Kite Hill Aims To Increase Protein In Plant-Based Dairy Products With New Product Launch

One of the main complaints of herbal products is the lack of protein, as many alternative products do not live up to the product they are trying to replicate. The average American actually consumes double the amount of protein needed, so it’s no surprise that we are so obsessed with the protein content of plant-based alternatives. A plant-based company, Kite Hill, recently launched new yogurt products with increased protein content.

Kite Hill recently launched four new flavors of high protein yogurt; strawberry, blueberry, vanilla and nature. Yogurt is made from an almond milk base and contains 10 to 12 grams of protein (depending on flavor) from added soy isolate. Additionally, the company has added a new flavor to its line of dips, a spicy queso (not a high protein product), and its main ingredients are cultured almond milk and coconut oil.

When Kite Hill offered to send me samples of their protein-rich yogurts and queso, I admit I was a little skeptical. A non-dairy protein yogurt I tried recently was grainy. Catherine Lamb, a former writer for The Spoon, tried Ripple’s high protein Greek yogurt and was not a fan.

Photo by Ashlen Wilder

I’m happy to report that none of the flavors in Kite Hill yogurt had a grainy texture or bad taste. Each of the flavors had a creamy texture and the tangy flavor that yogurt should have. Normally I don’t choose flavored yogurts because of their high sugar content, but each fruit flavor contained 5 grams of sugar.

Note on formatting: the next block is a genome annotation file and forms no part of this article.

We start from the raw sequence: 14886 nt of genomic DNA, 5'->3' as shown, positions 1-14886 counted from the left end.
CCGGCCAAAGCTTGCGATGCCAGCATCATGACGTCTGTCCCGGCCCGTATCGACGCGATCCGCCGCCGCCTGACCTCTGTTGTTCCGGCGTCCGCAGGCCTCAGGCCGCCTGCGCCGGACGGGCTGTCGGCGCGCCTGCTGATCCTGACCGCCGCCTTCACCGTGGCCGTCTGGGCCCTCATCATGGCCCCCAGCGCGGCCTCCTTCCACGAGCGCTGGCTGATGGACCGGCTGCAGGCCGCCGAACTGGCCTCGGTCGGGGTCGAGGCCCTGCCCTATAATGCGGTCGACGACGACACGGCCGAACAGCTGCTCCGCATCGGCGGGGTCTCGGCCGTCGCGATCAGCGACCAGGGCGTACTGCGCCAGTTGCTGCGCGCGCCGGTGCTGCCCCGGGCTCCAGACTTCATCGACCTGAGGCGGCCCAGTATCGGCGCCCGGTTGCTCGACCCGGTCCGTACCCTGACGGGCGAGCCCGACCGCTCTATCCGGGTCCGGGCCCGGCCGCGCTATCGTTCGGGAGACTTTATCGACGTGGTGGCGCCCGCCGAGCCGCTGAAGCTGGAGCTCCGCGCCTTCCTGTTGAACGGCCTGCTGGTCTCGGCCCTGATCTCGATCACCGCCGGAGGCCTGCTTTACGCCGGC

The non-dairy queso had a very thick texture straight out of the refrigerator. The instructions on the package stated that the queso should be heated for 30 seconds in the microwave. After being heated, it had the familiar gooey, runny texture of traditional queso. It had a deliciously spicy kick and went well with fries and drizzled with tacos and black beans.

It’s unclear how many alternative yogurts and cheese products are now available on the market, and some are certainly better than others. Lavva uses pili nuts to produce a creamy, tangy plant-based yogurt. The Collaborative raised $ 7 million last year to expand its coconut-based yogurt. There are also other brands that produce vegan yogurt like Forager, So Delicious, Cocojune, Oatly, Harmless Harvest, and Daiya. Bigger companies like Chobani and Yoplait have even stepped up in recent years to offer herbal options.

As for the vegan queso, there are a few others on the market. Loca Food produces a delicious non-dairy queso made from potatoes. Siete and Mother Raw are two other companies also competing in this space.

Despite the number of alternative options available on retail shelves, I would probably repurchase Kite Hill High Protein Yogurt if I saw it in stores. I don’t usually buy a queso, but I think a queso lover who eschews dairy would appreciate this product. The 5.3 oz individual protein yogurts cost $ 1.99, while the 16 oz. jar of plain yogurt costs $ 5.99. The 8-ounce queso jar costs. $ 4.99, and all products are available in Whole Foods and Sprouts nationwide.

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